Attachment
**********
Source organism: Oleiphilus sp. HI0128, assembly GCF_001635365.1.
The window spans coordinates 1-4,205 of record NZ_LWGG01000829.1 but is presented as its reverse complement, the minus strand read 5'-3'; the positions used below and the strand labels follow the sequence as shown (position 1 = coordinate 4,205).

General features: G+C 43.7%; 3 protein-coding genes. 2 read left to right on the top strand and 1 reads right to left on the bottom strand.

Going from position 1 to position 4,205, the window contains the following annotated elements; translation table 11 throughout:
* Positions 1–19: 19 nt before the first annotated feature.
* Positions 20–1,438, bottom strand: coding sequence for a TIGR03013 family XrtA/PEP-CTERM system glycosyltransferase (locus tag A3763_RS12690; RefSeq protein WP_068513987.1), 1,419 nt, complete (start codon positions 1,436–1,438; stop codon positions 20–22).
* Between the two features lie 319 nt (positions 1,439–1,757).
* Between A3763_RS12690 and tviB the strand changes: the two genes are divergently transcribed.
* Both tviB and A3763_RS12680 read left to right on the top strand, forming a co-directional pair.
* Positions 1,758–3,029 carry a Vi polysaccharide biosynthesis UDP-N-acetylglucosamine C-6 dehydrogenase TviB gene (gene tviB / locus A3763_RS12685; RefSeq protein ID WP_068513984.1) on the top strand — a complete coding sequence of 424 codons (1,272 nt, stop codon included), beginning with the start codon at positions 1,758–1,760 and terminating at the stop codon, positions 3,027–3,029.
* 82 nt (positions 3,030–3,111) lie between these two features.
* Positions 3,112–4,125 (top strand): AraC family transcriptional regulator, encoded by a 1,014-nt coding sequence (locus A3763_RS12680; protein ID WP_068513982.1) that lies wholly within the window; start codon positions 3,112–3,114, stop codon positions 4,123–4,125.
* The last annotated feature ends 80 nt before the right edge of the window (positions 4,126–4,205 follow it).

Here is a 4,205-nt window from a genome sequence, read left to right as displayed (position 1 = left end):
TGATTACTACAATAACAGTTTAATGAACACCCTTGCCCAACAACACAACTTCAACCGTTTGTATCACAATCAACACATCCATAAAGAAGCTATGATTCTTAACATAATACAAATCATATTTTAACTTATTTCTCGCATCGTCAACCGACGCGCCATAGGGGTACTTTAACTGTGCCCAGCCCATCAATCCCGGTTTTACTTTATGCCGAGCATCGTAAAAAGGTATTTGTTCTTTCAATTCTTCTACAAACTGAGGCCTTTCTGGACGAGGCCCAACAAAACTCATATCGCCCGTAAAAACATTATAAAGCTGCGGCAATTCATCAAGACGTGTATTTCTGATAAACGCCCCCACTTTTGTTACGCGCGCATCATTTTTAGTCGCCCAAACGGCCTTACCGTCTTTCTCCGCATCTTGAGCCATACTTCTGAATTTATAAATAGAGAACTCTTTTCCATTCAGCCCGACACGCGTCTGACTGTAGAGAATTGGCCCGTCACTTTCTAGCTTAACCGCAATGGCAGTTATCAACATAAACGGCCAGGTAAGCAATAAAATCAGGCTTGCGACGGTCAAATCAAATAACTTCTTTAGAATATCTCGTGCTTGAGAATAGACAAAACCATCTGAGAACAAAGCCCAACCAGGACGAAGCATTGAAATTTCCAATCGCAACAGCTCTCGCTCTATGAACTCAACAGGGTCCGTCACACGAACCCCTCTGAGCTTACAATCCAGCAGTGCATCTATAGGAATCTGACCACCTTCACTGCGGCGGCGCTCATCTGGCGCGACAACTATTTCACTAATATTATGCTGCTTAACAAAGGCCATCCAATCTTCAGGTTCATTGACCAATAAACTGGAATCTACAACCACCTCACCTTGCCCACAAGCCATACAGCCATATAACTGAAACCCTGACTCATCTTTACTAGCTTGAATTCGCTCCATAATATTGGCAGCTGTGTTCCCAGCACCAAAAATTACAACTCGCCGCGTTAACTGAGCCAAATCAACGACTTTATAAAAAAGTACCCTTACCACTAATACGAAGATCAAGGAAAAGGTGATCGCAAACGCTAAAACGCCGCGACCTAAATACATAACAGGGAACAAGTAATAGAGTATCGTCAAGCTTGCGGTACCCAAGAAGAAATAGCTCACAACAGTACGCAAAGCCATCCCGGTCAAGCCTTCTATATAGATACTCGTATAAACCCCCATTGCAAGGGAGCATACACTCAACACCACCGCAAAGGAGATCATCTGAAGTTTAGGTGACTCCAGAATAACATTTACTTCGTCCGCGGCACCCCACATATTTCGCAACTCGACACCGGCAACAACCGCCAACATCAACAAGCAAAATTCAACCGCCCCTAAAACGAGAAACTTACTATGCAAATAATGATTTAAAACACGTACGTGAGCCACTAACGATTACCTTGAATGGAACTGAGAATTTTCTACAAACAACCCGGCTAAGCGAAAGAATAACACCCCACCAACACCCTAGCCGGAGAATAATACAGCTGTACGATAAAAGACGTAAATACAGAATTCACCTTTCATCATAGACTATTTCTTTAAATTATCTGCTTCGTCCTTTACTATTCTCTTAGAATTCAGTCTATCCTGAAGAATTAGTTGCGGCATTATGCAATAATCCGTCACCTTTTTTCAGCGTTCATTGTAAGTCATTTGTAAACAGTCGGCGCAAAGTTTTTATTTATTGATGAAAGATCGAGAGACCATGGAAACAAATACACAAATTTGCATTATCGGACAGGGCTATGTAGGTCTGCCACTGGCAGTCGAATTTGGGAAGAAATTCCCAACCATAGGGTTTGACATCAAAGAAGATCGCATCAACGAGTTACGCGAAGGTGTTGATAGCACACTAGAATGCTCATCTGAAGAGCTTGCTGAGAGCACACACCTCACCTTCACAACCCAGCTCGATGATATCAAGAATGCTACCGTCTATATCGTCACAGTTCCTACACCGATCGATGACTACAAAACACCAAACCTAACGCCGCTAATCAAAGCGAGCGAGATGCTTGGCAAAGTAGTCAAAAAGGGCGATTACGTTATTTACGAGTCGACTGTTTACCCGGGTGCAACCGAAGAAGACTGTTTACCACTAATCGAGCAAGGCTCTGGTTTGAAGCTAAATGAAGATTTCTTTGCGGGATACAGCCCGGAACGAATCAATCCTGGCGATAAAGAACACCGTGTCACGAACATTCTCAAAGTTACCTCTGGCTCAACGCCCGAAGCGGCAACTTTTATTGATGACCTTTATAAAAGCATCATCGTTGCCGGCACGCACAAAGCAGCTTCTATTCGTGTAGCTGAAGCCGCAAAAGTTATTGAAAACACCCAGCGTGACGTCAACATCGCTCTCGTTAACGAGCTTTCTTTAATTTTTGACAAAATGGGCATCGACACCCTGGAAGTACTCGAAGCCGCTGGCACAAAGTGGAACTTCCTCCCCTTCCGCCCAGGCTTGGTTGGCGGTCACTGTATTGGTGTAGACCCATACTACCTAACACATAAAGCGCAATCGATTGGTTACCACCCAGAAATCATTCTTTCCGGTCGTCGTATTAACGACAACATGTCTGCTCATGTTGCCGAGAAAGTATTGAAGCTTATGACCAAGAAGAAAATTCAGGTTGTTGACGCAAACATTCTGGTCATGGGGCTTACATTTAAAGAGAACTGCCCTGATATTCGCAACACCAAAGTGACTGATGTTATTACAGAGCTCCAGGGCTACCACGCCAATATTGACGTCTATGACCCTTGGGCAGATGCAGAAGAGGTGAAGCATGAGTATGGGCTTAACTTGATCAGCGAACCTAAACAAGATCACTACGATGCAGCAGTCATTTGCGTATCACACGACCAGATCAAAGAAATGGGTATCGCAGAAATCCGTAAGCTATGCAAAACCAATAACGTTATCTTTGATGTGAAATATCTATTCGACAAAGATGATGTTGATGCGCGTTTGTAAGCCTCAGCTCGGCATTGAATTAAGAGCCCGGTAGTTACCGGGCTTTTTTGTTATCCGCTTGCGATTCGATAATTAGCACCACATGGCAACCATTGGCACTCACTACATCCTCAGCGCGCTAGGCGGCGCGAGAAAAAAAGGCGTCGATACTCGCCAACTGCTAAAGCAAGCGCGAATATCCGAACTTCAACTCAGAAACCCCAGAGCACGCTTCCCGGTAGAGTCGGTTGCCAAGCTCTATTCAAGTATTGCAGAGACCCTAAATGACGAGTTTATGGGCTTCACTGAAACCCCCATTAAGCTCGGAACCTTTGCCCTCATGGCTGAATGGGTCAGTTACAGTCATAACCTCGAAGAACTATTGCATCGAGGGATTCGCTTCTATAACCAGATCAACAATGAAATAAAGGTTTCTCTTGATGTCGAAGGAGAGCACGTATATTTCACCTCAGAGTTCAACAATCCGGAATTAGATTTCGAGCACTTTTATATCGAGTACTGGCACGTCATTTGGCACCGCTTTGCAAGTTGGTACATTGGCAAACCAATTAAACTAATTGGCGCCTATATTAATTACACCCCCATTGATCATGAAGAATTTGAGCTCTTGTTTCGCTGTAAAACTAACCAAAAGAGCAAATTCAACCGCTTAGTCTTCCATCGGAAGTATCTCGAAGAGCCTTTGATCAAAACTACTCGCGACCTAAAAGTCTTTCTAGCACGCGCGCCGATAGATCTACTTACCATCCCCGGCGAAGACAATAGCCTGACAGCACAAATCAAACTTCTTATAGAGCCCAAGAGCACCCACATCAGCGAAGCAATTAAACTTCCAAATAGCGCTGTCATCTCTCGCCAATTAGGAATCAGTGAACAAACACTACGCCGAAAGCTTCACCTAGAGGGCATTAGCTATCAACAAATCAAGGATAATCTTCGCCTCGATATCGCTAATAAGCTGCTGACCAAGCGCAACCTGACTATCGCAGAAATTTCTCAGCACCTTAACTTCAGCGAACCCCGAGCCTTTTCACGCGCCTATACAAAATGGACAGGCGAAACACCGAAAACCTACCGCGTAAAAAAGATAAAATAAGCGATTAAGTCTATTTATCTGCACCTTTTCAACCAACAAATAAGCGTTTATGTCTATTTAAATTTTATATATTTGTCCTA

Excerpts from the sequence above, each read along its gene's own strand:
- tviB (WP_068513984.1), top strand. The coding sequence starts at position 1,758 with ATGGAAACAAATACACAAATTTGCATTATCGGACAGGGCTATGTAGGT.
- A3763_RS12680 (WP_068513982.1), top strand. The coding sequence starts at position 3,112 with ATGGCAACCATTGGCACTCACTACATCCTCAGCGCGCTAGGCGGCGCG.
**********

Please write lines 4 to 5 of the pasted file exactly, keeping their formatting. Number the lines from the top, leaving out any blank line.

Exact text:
Going from position 1 to position 4,205, the window contains the following annotated elements; translation table 11 throughout:
* Positions 1–19: 19 nt before the first annotated feature.